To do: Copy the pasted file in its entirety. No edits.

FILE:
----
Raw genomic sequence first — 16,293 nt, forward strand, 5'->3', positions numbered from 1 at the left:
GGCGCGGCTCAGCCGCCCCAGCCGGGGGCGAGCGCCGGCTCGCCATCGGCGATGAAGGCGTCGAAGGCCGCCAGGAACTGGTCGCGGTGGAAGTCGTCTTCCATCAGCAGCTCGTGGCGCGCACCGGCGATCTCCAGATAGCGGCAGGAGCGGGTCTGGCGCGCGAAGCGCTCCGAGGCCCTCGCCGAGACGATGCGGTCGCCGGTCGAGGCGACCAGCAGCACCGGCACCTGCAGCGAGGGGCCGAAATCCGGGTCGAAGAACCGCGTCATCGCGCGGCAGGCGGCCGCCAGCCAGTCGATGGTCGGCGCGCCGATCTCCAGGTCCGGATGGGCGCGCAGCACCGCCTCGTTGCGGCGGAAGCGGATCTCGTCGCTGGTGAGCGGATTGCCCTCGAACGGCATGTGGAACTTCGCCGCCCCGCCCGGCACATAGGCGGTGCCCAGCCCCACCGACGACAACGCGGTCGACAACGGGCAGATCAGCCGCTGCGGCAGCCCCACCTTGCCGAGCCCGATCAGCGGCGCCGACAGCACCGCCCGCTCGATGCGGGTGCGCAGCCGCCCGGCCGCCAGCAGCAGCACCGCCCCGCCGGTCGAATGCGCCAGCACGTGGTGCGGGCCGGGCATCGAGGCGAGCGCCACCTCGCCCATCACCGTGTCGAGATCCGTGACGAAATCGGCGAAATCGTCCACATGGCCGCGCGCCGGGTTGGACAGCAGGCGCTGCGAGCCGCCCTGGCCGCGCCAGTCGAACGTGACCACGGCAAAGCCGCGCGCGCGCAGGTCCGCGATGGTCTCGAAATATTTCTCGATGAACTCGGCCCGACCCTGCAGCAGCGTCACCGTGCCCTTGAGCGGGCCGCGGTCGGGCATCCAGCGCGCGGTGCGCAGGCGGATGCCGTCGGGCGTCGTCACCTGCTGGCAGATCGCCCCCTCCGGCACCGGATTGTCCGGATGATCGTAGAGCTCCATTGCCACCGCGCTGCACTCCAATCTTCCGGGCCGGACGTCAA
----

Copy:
Raw genomic sequence first — 16,293 nt, forward strand, 5'->3', positions numbered from 1 at the left:
GGCGCGGCTCAGCCGCCCCAGCCGGGGGCGAGCGCCGGCTCGCCATCGGCGATGAAGGCGTCGAAGGCCGCCAGGAACTGGTCGCGGTGGAAGTCGTCTTCCATCAGCAGCTCGTGGCGCGCACCGGCGATCTCCAGATAGCGGCAGGAGCGGGTCTGGCGCGCGAAGCGCTCCGAGGCCCTCGCCGAGACGATGCGGTCGCCGGTCGAGGCGACCAGCAGCACCGGCACCTGCAGCGAGGGGCCGAAATCCGGGTCGAAGAACCGCGTCATCGCGCGGCAGGCGGCCGCCAGCCAGTCGATGGTCGGCGCGCCGATCTCCAGGTCCGGATGGGCGCGCAGCACCGCCTCGTTGCGGCGGAAGCGGATCTCGTCGCTGGTGAGCGGATTGCCCTCGAACGGCATGTGGAACTTCGCCGCCCCGCCCGGCACATAGGCGGTGCCCAGCCCCACCGACGACAACGCGGTCGACAACGGGCAGATCAGCCGCTGCGGCAGCCCCACCTTGCCGAGCCCGATCAGCGGCGCCGACAGCACCGCCCGCTCGATGCGGGTGCGCAGCCGCCCGGCCGCCAGCAGCAGCACCGCCCCGCCGGTCGAATGCGCCAGCACGTGGTGCGGGCCGGGCATCGAGGCGAGCGCCACCTCGCCCATCACCGTGTCGAGATCCGTGACGAAATCGGCGAAATCGTCCACATGGCCGCGCGCCGGGTTGGACAGCAGGCGCTGCGAGCCGCCCTGGCCGCGCCAGTCGAACGTGACCACGGCAAAGCCGCGCGCGCGCAGGTCCGCGATGGTCTCGAAATATTTCTCGATGAACTCGGCCCGACCCTGCAGCAGCGTCACCGTGCCCTTGAGCGGGCCGCGGTCGGGCATCCAGCGCGCGGTGCGCAGGCGGATGCCGTCGGGCGTCGTCACCTGCTGGCAGATCGCCCCCTCCGGCACCGGATTGTCCGGATGATCGTAGAGCTCCATTGCCACCGCGCTGCACTCCAATCTTCCGGGCCGGACGTCAA